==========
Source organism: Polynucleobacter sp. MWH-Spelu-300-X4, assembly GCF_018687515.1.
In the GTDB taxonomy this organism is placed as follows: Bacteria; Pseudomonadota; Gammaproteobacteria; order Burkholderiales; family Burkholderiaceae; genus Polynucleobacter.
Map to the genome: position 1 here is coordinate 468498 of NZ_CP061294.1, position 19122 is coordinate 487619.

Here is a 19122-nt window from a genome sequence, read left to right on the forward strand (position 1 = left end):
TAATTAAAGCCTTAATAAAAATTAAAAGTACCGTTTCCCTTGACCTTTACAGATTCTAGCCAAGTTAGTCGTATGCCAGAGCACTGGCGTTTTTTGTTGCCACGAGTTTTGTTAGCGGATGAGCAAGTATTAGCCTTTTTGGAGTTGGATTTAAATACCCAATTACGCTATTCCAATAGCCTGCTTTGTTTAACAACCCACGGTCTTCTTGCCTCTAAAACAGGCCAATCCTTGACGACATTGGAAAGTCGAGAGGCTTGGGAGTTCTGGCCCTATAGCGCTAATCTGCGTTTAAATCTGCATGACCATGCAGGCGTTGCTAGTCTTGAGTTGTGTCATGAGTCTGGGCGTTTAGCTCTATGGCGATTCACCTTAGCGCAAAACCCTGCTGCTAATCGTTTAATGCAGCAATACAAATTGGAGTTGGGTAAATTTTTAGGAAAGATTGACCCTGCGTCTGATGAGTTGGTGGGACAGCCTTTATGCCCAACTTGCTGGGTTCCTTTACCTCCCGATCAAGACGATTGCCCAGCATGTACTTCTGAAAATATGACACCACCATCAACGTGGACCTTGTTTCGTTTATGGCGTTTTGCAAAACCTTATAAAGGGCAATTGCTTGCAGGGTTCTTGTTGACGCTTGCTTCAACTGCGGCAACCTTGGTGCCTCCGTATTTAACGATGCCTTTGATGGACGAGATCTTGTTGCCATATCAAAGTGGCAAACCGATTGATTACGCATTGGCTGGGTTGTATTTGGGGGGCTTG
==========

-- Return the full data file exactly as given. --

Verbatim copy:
Source organism: Polynucleobacter sp. MWH-Spelu-300-X4, assembly GCF_018687515.1.
In the GTDB taxonomy this organism is placed as follows: Bacteria; Pseudomonadota; Gammaproteobacteria; order Burkholderiales; family Burkholderiaceae; genus Polynucleobacter.
Map to the genome: position 1 here is coordinate 468498 of NZ_CP061294.1, position 19122 is coordinate 487619.

Here is a 19122-nt window from a genome sequence, read left to right on the forward strand (position 1 = left end):
TAATTAAAGCCTTAATAAAAATTAAAAGTACCGTTTCCCTTGACCTTTACAGATTCTAGCCAAGTTAGTCGTATGCCAGAGCACTGGCGTTTTTTGTTGCCACGAGTTTTGTTAGCGGATGAGCAAGTATTAGCCTTTTTGGAGTTGGATTTAAATACCCAATTACGCTATTCCAATAGCCTGCTTTGTTTAACAACCCACGGTCTTCTTGCCTCTAAAACAGGCCAATCCTTGACGACATTGGAAAGTCGAGAGGCTTGGGAGTTCTGGCCCTATAGCGCTAATCTGCGTTTAAATCTGCATGACCATGCAGGCGTTGCTAGTCTTGAGTTGTGTCATGAGTCTGGGCGTTTAGCTCTATGGCGATTCACCTTAGCGCAAAACCCTGCTGCTAATCGTTTAATGCAGCAATACAAATTGGAGTTGGGTAAATTTTTAGGAAAGATTGACCCTGCGTCTGATGAGTTGGTGGGACAGCCTTTATGCCCAACTTGCTGGGTTCCTTTACCTCCCGATCAAGACGATTGCCCAGCATGTACTTCTGAAAATATGACACCACCATCAACGTGGACCTTGTTTCGTTTATGGCGTTTTGCAAAACCTTATAAAGGGCAATTGCTTGCAGGGTTCTTGTTGACGCTTGCTTCAACTGCGGCAACCTTGGTGCCTCCGTATTTAACGATGCCTTTGATGGACGAGATCTTGTTGCCATATCAAAGTGGCAAACCGATTGATTACGCATTGGCTGGGTTGTATTTGGGGGGCTTG